NASA's Cassini spacecraft has been watching the aftermath of the largest and hottest stratospheric vortex ever detected in our solar system.
The storm sent the temperature in Saturn's stratosphere soaring 150 degrees Fahrenheit above normal. At the same time, NASA researchers detected a huge increase in the amount of ethylene gas, the origin of which is a mystery.
"This temperature spike is so extreme it's almost unbelievable, especially in this part of Saturn's atmosphere, which typically is very stable," says Brigette Hesman, a University of Maryland scientist who works at NASA's Goddard Spaceflight Center.
"To get a temperature change of the same scale on Earth, you'd be going from the depths of winter in Fairbanks, Alaska, to the height of summer in the Mojave Desert."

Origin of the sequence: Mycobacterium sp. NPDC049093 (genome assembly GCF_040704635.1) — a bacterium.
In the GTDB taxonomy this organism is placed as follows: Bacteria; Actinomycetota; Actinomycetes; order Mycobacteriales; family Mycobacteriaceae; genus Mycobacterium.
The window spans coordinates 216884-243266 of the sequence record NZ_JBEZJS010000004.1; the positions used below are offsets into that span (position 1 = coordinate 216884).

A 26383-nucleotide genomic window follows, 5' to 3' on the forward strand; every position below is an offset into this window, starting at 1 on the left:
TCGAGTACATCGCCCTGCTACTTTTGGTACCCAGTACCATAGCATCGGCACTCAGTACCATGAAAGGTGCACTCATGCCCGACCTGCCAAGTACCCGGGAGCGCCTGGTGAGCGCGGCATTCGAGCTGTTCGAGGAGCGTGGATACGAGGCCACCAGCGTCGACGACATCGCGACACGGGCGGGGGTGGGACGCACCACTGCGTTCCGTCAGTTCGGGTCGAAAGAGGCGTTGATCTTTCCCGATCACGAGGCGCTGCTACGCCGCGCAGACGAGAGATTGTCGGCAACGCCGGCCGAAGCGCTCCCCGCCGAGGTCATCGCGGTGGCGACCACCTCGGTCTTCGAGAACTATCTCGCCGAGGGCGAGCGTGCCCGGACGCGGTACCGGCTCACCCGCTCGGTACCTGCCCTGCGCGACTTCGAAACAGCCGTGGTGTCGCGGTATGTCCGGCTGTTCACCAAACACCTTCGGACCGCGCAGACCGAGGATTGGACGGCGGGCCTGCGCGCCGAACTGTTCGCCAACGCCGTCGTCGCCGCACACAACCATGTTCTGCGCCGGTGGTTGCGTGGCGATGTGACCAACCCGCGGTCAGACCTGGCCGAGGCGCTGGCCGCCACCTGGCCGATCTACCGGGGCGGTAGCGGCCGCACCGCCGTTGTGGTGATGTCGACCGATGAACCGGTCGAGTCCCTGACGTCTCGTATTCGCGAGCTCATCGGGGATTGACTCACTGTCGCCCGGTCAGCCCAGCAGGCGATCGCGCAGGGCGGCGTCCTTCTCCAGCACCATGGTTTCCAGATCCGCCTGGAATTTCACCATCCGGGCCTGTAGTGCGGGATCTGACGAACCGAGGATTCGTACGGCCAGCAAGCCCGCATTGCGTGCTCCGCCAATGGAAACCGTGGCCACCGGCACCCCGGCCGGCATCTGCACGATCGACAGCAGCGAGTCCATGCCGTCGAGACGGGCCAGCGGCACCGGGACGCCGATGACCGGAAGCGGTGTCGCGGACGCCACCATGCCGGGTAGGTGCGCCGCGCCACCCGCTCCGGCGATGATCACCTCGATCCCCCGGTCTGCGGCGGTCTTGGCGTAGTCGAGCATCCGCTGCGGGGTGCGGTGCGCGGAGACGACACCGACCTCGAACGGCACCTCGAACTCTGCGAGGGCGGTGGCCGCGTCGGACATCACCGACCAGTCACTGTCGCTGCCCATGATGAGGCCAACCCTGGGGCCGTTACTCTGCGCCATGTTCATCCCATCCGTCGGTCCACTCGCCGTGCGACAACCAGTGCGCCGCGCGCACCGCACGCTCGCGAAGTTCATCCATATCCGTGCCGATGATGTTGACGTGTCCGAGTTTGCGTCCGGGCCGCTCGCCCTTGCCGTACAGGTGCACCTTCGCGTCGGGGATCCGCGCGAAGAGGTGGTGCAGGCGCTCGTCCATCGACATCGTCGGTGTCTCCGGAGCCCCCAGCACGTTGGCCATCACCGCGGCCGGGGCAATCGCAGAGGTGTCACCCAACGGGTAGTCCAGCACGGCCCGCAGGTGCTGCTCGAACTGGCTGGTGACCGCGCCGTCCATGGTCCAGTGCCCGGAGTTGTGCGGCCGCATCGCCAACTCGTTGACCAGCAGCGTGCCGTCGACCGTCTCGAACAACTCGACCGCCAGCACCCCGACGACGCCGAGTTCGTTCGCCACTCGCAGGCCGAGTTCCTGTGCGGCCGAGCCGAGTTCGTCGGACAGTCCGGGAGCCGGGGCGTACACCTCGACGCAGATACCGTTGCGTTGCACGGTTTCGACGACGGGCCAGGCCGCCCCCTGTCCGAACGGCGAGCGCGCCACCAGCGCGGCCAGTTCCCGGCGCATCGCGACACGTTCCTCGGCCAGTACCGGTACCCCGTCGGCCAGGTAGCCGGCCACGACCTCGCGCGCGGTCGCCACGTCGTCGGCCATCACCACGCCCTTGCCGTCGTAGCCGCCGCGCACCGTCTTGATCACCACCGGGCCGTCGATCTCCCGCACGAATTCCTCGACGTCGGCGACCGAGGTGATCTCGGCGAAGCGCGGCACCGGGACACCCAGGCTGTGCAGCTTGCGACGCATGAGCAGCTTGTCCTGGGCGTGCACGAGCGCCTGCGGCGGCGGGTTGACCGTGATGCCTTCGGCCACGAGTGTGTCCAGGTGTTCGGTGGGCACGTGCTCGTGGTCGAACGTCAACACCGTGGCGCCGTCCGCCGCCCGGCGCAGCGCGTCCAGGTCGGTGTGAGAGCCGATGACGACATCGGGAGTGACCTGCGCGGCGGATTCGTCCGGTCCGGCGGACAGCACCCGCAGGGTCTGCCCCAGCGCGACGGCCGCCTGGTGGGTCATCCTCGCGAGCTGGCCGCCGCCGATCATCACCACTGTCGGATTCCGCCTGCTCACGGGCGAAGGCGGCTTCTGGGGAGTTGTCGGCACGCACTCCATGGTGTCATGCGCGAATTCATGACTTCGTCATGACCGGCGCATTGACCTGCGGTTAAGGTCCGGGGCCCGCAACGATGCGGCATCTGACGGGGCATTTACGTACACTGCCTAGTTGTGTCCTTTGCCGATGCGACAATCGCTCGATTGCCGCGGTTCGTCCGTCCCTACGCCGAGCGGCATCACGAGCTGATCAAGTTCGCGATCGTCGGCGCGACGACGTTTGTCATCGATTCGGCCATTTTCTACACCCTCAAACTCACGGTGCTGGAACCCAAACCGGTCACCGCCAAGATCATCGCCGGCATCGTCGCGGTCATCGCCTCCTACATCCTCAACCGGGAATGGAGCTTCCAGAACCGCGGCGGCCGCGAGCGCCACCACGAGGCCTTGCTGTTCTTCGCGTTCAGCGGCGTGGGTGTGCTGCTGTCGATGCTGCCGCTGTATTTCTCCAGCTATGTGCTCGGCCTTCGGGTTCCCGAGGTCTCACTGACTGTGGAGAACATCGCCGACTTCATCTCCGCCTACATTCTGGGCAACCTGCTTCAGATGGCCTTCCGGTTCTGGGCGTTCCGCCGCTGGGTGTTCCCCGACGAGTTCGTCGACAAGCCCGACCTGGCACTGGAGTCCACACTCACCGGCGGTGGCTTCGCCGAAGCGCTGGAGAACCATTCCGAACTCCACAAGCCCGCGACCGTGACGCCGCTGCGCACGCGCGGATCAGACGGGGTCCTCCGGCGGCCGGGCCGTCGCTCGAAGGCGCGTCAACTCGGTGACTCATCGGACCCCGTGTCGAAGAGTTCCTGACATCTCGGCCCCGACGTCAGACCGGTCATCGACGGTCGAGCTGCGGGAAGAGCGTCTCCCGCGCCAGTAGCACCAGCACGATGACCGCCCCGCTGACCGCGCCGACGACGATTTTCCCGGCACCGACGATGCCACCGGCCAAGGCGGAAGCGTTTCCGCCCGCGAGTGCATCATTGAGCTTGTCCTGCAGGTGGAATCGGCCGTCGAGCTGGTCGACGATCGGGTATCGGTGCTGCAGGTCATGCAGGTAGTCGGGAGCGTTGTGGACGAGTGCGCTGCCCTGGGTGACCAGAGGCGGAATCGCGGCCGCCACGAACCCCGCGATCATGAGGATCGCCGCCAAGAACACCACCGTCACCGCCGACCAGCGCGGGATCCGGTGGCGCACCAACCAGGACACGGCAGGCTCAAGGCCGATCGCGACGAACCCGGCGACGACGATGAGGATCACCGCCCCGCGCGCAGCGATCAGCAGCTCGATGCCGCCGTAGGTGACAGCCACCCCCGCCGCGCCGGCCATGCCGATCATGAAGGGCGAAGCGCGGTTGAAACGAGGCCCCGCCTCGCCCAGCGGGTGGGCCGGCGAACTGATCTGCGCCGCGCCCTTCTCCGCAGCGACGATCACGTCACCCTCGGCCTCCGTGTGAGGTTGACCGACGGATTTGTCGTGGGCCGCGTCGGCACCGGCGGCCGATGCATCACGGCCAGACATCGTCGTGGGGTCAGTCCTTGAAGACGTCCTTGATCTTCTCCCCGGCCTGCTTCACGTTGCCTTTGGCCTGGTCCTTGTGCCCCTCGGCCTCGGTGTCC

First detected by Cassini in Saturn's northern hemisphere on December 5, 2010, the storm was the largest in over a century - so large that it could wrap around Earth several times. Initially, it was larger than Jupiter's Great Red Spot.
The huge spike of ethylene detected by NASA peaked with 100 times more ethylene than scientists had ever thought possible for Saturn. The team is trying to work out where it came from, but has ruled out a large reservoir deep in the atmosphere.
"We've really never been able to see ethylene on Saturn before, so this was a complete surprise," said Goddard's Michael Flasar, the CIRS team lead.
The team also observed a powerful ring of clockwise winds - encompassing a 'bizarre soup' of gases - around the vortex.
"These studies will give us new insight into some of the photochemical processes at work in the stratospheres of Saturn, other giants in our solar system, and beyond," says Scott Edgington, Cassini deputy project scientist at NASA's Jet Propulsion Laboratory.